In this series, we interview a variety of Disabled Aces with diverse backgrounds in honor of #DisabledAceDay and in conjunction with Ace Week.
For our next interview in the series, we will hear from Raven Wilson, a Black, Blind, Aro-Ace from Southwest Illinois. I personally have had the privilege of volunteering with her on accessibility issues pertaining to Asexual events, so I can attest that not only is she a joy to be around, but she is also an asset to the community with many valuable insights.
Please introduce yourself! How do you identify in terms of asexuality, disability, passions, professions, or anything else you’d like to share with us?
Hi, I’m Raven (she/her). I’m a 25-year-old currently living on the border of Illinois and Missouri. I’m bi aromantic asexual and have been apart of the ace community specifically for almost six years. I have been blind since birth due to a degenerative birth defect in my eyes and brain. I also have a few mental health diagnoses and identify as Neurodivergent.
In my free time I enjoy consuming as much Marvel media as I can get my hands on, writing original and fanfiction, and experimenting with various other creative pursuits.
How do your asexual and disabled identities interact with one another and what unique challenges have you faced while living at this intersection?
Being a disabled ace who is also aro, one of the challenges I face is dealing with people who try to use my disabilities to invalidate my orientation. Due to the de-sexualization of disabled people, we are stereotyped as not knowing the intricacies of sexual and/or romantic interactions. I’ve had my fair share of people suggest[ing] to me that my naivety about sex and others’ reluctance to engage with disabled people is the reason for my seeming lack of attraction.
I’ve also had it suggested to me several times that my asexuality and aromanticism were symptoms of mental health conditions and it would get better in time. I think what ties my Ace and disability experiences together is this notion that there is a measure of normal and anything that falls outside of that needs to be dissected and cured if it’s existence is even acknowledged at all. People who pray for me to have 20/20 vision and those who say that therapy will allow me to be able to “love properly” operate off of the same basic flawed logic.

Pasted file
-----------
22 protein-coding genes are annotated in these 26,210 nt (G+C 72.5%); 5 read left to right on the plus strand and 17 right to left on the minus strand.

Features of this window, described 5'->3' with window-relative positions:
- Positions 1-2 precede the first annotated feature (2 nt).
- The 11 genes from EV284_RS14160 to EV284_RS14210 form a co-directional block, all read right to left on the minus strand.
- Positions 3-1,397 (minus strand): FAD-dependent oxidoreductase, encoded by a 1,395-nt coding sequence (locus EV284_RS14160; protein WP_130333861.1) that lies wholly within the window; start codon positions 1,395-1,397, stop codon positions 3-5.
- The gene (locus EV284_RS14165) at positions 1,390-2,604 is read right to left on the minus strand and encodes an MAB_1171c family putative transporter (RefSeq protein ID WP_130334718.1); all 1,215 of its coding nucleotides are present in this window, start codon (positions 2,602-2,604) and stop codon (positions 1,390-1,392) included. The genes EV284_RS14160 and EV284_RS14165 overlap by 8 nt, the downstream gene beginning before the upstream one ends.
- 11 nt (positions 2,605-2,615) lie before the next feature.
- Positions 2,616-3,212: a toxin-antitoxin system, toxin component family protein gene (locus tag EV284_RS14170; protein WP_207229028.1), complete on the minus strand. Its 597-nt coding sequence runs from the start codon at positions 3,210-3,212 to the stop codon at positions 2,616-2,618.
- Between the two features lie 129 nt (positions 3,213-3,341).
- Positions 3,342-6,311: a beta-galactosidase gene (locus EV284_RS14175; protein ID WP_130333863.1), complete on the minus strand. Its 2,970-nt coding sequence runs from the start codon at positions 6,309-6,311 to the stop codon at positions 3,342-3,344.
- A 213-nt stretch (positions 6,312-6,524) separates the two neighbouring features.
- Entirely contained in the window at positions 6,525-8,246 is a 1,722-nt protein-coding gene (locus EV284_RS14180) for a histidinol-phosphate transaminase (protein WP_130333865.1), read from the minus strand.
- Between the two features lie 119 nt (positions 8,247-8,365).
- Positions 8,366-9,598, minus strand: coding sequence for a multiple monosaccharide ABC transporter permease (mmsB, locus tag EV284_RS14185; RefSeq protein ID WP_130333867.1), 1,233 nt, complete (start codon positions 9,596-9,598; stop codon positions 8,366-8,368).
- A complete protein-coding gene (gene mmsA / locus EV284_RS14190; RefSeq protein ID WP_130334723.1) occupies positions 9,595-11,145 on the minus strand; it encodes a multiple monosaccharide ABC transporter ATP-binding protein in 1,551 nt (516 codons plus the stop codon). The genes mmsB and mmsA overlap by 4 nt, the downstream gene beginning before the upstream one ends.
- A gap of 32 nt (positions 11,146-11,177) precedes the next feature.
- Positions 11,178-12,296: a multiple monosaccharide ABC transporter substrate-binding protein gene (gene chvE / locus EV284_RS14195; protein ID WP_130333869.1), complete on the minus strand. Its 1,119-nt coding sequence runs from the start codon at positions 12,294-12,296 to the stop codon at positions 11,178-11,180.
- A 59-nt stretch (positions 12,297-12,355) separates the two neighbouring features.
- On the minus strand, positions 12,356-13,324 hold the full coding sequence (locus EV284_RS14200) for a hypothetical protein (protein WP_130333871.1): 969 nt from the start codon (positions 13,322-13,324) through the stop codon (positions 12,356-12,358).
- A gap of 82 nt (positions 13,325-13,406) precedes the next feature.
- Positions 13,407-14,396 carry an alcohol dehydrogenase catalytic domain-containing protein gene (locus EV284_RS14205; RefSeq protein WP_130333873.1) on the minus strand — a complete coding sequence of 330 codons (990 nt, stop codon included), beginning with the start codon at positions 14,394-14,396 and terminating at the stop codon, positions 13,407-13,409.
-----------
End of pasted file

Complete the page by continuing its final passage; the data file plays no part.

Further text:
Have you personally experienced any ableism from within the asexual or other LGBTQ2IA+ communities?
I personally haven’t experienced direct ableism from either community, but I know others who have. I think my most prevalent experience has been with access barriers in digital spaces. The Ace community as a whole has been taking steps to make digital content more inclusive, but there are still platforms and media that I don’t have access to as a blind person, and therefore feel out of the loop at times.
Have you personally experienced any acephobia from the disability community?
Unfortunately, I’ve experienced a fair bit of acephobia. Within the blindness community, I’ve often been laughed at, invalidated, and pestered to “give it a try.” I’ve often been accused of making up terms or trying to be special. Because asexuality and aromanticism aren’t well known in the blindness community, it is very difficult to find other blind aces and/or aros to build connections with.
In the greater disability community, most of the acephobia I’ve encountered has been erasure. Aces are often an afterthought if they’re a thought at all and I often am made to feel like a contradiction to disability activism when so much energy is going towards combatting de-sexualization.
What advice do you have for folks who wish to become better allies to disabled aces?
My two pieces of advice are to listen and don’t make assumptions. Listen to disabled ace voices and uplift us in community spaces. Listen to us when we say something is ableist or an access barrier. Realize that our disability and orientation are a part of us and it doesn’t matter how they both came to be, if there’s some kind of cause and effect or not, or where one ends and the other begins. Also, don’t assume that you know our stories or what’s best for our community. Knowing one story does not translate to knowing them all and it’s unfair to place the burden on a single person to be representative of an entire diverse group.
Shameless self-promotion time! Do you have a business, project, artwork, or other content we should know about? Give us those links!
As I mentioned in my intro, I love writing and doing other creative things. I have a website where I collect all my little fun experiments. There’s blog posts, original fiction, fan fiction, Garage Band music and so much more. You can check me out at
You can also check out some of my fanfiction on Archive of Our Own (AO3). I’m Mysterious Sunshine